Drake: Still a Little SadValerie Macon/Getty Images
The last time we checked in with Drake, the young man had just ushered in his intriguing “rapper on the verge of a nervous breakdown” period by dropping a bunch of confessional tracks about the crappy parts of fame. Is Drizzy still bummed?
To help us answer that question, we have two brand new tracks to parse. First up is “Club Paradise,” named after a strip club in Drake’s native Toronto. The mood here is anything but celebratory, though, instead delving deeper into the “Marvin’s Room”/”Trust Issues” vibe: bare-bones production and awkward admissions. Drake explains that the girls he used to have on deck in Toronto have all moved on to stable relationships, and now presume that his full-time residence in Miami means he no longer cares about the city; also, some of the fun new rapper friends he made after he got on have turned to be phonies, and he’s still screwing up the fancy double-cheek kiss thing. Mostly, Drake sounds like he really, really wants the approval of his old local pals: “Listen closely to my shit / I swear it’s sounding like home.”
Meanwhile “Free Spirit,” another new track, features both the buoyant Rick Ross and the simple joys — Rolexes, gold chains, drug-taking with no introspection-based side-effects — of the Drake of yore. (He posted this one on his blog along with a Princess Diana quote, obviously). Also of note: “This my town if you need something, just ask for it, it’s yours.” Does this mean both tracks could be two sides of the same coin? Drizzy’s tired of life on the road and wants to go back in good ol’ Toronto. On “Paradise” he toys with the idea of return; on “Spirit” he goes all the way (just to be safe, though, he asks all those ladies he’s met on the road to not forget him by, you know, tattooing his name on their bodies).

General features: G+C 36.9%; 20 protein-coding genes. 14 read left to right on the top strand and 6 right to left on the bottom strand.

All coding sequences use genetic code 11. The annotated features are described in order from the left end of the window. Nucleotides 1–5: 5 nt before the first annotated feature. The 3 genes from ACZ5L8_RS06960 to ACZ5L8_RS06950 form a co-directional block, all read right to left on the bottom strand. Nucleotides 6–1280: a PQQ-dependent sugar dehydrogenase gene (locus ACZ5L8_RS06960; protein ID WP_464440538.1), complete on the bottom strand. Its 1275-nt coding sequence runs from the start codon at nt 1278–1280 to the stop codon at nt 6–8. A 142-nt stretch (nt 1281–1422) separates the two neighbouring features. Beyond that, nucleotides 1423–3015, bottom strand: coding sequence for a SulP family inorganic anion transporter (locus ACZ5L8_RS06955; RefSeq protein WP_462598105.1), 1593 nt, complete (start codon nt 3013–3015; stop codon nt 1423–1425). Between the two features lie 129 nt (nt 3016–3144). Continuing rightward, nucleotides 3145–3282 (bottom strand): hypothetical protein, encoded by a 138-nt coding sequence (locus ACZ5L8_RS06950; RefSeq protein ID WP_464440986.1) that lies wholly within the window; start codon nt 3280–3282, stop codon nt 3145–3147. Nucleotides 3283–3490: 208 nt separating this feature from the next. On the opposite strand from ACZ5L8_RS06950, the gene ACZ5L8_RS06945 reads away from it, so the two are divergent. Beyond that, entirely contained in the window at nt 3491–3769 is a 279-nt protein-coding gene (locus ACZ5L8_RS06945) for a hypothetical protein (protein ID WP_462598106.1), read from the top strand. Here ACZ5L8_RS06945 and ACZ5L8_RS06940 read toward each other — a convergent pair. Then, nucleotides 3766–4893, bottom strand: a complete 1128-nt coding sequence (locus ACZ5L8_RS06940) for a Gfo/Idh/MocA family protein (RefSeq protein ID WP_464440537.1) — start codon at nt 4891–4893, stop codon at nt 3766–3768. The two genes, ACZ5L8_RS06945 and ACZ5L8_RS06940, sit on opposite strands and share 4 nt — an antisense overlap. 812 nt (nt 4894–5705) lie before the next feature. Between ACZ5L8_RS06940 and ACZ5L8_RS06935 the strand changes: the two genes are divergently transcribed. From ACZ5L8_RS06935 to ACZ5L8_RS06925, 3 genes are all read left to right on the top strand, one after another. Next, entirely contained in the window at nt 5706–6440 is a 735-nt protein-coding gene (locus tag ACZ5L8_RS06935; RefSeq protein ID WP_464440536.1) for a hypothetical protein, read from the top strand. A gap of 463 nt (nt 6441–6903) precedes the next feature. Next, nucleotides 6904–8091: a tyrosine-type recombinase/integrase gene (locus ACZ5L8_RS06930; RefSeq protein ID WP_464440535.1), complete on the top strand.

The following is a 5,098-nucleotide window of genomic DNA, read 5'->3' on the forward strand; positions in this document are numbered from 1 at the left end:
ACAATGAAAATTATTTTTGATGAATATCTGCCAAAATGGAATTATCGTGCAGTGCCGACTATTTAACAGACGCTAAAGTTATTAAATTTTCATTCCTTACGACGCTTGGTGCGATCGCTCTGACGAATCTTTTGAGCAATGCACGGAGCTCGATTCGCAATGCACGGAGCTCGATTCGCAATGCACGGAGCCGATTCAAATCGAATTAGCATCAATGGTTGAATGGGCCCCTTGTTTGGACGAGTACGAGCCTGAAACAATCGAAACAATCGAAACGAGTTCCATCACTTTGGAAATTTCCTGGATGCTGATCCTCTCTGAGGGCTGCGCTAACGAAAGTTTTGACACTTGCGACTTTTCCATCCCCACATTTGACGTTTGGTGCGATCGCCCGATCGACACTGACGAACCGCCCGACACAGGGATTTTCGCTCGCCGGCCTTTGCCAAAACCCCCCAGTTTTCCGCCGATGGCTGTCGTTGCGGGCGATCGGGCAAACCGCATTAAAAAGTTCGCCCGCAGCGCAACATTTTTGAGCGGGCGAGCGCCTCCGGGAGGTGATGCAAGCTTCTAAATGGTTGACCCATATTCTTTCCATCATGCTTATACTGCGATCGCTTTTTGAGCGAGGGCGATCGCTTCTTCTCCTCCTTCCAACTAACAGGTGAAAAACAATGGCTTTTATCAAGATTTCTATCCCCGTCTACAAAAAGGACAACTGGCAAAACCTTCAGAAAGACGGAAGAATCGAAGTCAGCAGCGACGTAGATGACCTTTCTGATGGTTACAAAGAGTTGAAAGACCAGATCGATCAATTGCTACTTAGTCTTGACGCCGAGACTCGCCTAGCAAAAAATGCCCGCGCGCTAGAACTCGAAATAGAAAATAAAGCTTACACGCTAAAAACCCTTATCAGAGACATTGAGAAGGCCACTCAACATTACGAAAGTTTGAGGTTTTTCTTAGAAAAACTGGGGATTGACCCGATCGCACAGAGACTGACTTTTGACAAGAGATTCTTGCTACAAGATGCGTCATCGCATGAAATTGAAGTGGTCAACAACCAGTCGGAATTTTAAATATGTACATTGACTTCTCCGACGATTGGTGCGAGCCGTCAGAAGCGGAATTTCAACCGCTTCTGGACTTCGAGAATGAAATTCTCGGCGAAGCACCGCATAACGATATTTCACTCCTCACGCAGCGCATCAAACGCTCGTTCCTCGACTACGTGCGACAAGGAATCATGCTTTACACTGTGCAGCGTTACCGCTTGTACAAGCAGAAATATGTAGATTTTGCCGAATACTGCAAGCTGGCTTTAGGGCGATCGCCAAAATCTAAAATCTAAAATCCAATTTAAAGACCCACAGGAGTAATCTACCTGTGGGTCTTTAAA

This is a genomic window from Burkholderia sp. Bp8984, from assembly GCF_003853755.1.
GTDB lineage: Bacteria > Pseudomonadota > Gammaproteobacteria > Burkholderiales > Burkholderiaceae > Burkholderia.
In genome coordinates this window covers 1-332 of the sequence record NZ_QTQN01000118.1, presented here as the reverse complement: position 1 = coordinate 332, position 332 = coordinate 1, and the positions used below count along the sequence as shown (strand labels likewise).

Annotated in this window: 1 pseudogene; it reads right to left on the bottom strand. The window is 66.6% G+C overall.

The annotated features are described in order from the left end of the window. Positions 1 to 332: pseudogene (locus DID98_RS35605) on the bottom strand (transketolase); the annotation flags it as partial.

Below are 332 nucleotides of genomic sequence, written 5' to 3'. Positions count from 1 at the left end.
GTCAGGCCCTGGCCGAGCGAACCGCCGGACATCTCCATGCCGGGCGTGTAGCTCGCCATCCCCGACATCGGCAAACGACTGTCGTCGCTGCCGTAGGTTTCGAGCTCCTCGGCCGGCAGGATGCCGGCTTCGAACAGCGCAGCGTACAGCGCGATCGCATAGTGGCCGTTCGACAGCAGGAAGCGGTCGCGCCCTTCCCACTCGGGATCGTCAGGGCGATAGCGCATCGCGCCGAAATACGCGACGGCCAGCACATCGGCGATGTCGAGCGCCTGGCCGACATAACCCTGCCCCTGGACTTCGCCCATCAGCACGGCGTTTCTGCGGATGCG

Our dude doesn’t come off as completely comfortable on any of the material provided so far from next month’s sophomore album Take Care. Even “Headlines,” the ostensibly radio-friendly first single, couldn’t avoid his trademark insecurity. When the breakdown-era just started, we suggested that “Drake’s baby-steps into despair seem a bit calculated.” A bit farther along into it though, and with the guy allowing himself some smiles as on the way, it does feel a bit more well-rounded. Now, he’s all but screaming out, he just wants to go home, even if he knows he can’t. People of Toronto: if you stop being such judgmental jerks about Drake’s success, he might introduce you to Serena Williams?